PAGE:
The next few points from Fr. McTeigue deserve the utmost clarity. Therefore, I break them out accordingly.

Friends, the sin that can’t be forgiven is the one that is never repented over.

Such a simple, yet profound truth. Unless we acknowledge our sin as sin, we cannot repent of it. Likewise, if we think our sin as not sin, we cannot repent of it. Therefore, those who sin, yet think they do not, remain unrepentant in their sin.

If we confess our sins, he is faithful and just to forgive us our sins and to cleanse us from all unrighteousness. 1 John 1:9

Calling Sin Love

The sin that can’t be forgiven is the one we claim is no sin because now we’re calling it love. The sin that cannot be forgiven is the one not repented of as sin because we say things, such as, “my body, my choice,” or “the right to choose” or “pro-noun hospitality,” or “love is love.”

We see this most clearly in those within the Church who seek to bless sin in the name of “love.” The German Synodal Way (GSW) represents the epicenter of this breach of fidelity. By blessing sin in the name of “love,” the GSW bars the way to repentance in their claim of no sin and virtue in romantic same-sex relationships. Furthermore, a recently released document on gender identity released by the GSW stands in stark contrast to Church teaching on human sexuality and therefore places souls in jeopardy. Again, in the name of “love.”

All Creation is From Him and for Him

The eternal Father has spoken His Word, the Logos, and all creation is from Him and for Him. And if we choose not to see by the light of Christ, we will only have darkness.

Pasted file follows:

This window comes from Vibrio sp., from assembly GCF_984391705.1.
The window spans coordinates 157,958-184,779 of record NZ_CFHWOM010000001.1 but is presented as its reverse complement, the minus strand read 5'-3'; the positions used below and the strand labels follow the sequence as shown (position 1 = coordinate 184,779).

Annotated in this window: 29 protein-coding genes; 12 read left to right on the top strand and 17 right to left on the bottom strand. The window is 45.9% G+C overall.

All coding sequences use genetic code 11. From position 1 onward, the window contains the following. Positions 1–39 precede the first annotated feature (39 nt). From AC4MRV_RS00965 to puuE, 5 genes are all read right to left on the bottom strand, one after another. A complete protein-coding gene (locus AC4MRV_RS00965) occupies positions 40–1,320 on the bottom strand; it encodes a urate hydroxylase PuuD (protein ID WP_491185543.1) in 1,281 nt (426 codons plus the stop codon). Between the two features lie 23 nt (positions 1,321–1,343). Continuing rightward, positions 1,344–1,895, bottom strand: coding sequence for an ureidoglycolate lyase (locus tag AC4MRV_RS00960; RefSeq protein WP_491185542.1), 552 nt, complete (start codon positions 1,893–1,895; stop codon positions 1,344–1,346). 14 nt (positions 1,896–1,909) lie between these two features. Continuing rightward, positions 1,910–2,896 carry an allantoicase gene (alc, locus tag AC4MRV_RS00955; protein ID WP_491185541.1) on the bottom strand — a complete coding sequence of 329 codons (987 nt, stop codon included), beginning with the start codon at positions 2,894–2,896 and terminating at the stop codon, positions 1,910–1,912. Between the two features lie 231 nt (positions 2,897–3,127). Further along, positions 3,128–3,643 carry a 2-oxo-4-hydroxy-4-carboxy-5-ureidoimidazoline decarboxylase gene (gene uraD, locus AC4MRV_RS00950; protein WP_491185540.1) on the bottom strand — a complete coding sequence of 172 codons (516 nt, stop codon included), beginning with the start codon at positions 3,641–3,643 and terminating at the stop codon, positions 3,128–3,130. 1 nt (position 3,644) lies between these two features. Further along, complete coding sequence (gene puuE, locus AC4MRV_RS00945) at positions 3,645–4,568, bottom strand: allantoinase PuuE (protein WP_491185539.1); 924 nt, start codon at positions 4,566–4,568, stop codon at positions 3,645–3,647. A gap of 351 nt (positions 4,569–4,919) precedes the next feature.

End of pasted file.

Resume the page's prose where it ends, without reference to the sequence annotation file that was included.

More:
All who live in darkness, whether the outwardly religious or those who seek to redefine sin, fail in understanding that “it” is not about them. Self-righteousness and the redefinition of sin reflect two sides of the same illusionary coin. This coin, flipped in darkness, offers no hope—only despair as those who carry it remain in their sin.

Clarity in Our Final Judgement

And the horror of our final judgement will be the undeniable clarity that when we had to choose between light and darkness, we chose darkness—because we loved our sin. We loved our sin more than we loved God. We loved our sin even more than we loved ourselves. And that is the worst kind of blindness, as self-inflicted blindness.

Furthermore, while we may deceive ourselves in this life, eventually, clarity comes in the form of our final judgement. At our final judgement, all darkness scatters and exposes all truth in the light of Christ, as “God is light, and in him is no darkness at all.” What we truly loved and valued becomes clear. Our final judgement shows if we loved our sin (darkness) more than God (light). It shows if we loved our sin more than ourselves. Therefore, we ultimately choose to suffer eternally because we inflicted this blindness to sin ourselves.

A Final Plea

In conclusion, to restate the truth of this article: “the sin that can’t be forgiven is the one that is never repented over.” Whether one thinks themselves as without sin or we attempt to redefine it, if we fail to repent of our sins, we eventually die in them. Let us love light over darkness. Jesus stands ready to heal our self-inflicted blindness and forgive our sins. But first we must acknowledge our sins and step into the light.